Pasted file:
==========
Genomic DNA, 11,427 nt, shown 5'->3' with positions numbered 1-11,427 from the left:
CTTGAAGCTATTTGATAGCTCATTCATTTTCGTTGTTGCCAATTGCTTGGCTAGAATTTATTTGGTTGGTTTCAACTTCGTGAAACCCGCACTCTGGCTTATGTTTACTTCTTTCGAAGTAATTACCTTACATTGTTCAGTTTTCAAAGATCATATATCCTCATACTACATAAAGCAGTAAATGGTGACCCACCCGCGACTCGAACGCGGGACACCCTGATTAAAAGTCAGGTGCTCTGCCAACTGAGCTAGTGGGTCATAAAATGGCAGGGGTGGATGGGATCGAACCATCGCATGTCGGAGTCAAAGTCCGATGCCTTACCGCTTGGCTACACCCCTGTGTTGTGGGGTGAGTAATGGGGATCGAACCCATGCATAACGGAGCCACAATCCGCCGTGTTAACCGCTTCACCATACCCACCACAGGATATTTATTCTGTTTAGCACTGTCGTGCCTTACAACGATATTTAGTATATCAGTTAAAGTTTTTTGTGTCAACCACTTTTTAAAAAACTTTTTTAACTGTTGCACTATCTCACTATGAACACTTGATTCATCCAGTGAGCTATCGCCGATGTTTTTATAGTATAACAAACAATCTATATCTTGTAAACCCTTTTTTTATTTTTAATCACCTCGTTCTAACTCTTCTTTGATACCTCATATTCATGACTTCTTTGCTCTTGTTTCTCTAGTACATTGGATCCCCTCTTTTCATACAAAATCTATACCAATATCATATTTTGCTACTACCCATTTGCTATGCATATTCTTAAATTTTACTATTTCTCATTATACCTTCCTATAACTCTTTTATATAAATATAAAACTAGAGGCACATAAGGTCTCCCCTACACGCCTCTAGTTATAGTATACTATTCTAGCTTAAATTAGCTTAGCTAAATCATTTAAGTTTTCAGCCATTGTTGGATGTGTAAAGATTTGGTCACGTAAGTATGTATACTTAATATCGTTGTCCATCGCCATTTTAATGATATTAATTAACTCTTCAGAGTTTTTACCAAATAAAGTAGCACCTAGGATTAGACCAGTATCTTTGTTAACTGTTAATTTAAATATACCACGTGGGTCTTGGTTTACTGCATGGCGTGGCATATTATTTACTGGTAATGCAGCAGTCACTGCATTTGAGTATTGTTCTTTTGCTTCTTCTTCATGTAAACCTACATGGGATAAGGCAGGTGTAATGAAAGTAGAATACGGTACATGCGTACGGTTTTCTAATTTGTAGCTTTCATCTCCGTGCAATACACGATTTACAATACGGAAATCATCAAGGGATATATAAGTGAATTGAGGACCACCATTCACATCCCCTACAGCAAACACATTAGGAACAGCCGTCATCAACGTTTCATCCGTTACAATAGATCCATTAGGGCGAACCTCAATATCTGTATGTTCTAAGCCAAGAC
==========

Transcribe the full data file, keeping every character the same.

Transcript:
Genomic DNA, 11,427 nt, shown 5'->3' with positions numbered 1-11,427 from the left:
CTTGAAGCTATTTGATAGCTCATTCATTTTCGTTGTTGCCAATTGCTTGGCTAGAATTTATTTGGTTGGTTTCAACTTCGTGAAACCCGCACTCTGGCTTATGTTTACTTCTTTCGAAGTAATTACCTTACATTGTTCAGTTTTCAAAGATCATATATCCTCATACTACATAAAGCAGTAAATGGTGACCCACCCGCGACTCGAACGCGGGACACCCTGATTAAAAGTCAGGTGCTCTGCCAACTGAGCTAGTGGGTCATAAAATGGCAGGGGTGGATGGGATCGAACCATCGCATGTCGGAGTCAAAGTCCGATGCCTTACCGCTTGGCTACACCCCTGTGTTGTGGGGTGAGTAATGGGGATCGAACCCATGCATAACGGAGCCACAATCCGCCGTGTTAACCGCTTCACCATACCCACCACAGGATATTTATTCTGTTTAGCACTGTCGTGCCTTACAACGATATTTAGTATATCAGTTAAAGTTTTTTGTGTCAACCACTTTTTAAAAAACTTTTTTAACTGTTGCACTATCTCACTATGAACACTTGATTCATCCAGTGAGCTATCGCCGATGTTTTTATAGTATAACAAACAATCTATATCTTGTAAACCCTTTTTTTATTTTTAATCACCTCGTTCTAACTCTTCTTTGATACCTCATATTCATGACTTCTTTGCTCTTGTTTCTCTAGTACATTGGATCCCCTCTTTTCATACAAAATCTATACCAATATCATATTTTGCTACTACCCATTTGCTATGCATATTCTTAAATTTTACTATTTCTCATTATACCTTCCTATAACTCTTTTATATAAATATAAAACTAGAGGCACATAAGGTCTCCCCTACACGCCTCTAGTTATAGTATACTATTCTAGCTTAAATTAGCTTAGCTAAATCATTTAAGTTTTCAGCCATTGTTGGATGTGTAAAGATTTGGTCACGTAAGTATGTATACTTAATATCGTTGTCCATCGCCATTTTAATGATATTAATTAACTCTTCAGAGTTTTTACCAAATAAAGTAGCACCTAGGATTAGACCAGTATCTTTGTTAACTGTTAATTTAAATATACCACGTGGGTCTTGGTTTACTGCATGGCGTGGCATATTATTTACTGGTAATGCAGCAGTCACTGCATTTGAGTATTGTTCTTTTGCTTCTTCTTCATGTAAACCTACATGGGATAAGGCAGGTGTAATGAAAGTAGAATACGGTACATGCGTACGGTTTTCTAATTTGTAGCTTTCATCTCCGTGCAATACACGATTTACAATACGGAAATCATCAAGGGATATATAAGTGAATTGAGGACCACCATTCACATCCCCTACAGCAAACACATTAGGAACAGCCGTCATCAACGTTTCATCCGTTACAATAGATCCATTAGGGCGAACCTCAATATCTGTATGTTCTAAGCCAAGAC